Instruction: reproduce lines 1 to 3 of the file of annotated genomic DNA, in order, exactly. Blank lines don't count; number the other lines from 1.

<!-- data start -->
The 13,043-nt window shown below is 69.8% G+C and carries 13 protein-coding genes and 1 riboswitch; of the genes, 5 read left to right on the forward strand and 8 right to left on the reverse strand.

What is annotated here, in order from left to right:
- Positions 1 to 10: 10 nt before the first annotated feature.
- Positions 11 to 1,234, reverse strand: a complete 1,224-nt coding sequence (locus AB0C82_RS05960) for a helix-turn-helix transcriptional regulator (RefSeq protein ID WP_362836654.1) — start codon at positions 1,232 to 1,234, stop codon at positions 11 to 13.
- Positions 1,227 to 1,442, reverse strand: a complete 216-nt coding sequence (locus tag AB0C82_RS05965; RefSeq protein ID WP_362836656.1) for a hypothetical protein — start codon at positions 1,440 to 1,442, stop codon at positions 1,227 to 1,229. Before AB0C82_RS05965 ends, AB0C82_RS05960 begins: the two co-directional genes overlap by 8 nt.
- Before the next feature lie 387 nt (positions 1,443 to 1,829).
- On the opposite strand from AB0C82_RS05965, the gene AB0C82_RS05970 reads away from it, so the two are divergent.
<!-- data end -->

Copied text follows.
The 13,043-nt window shown below is 69.8% G+C and carries 13 protein-coding genes and 1 riboswitch; of the genes, 5 read left to right on the forward strand and 8 right to left on the reverse strand.

What is annotated here, in order from left to right:
- Positions 1 to 10: 10 nt before the first annotated feature.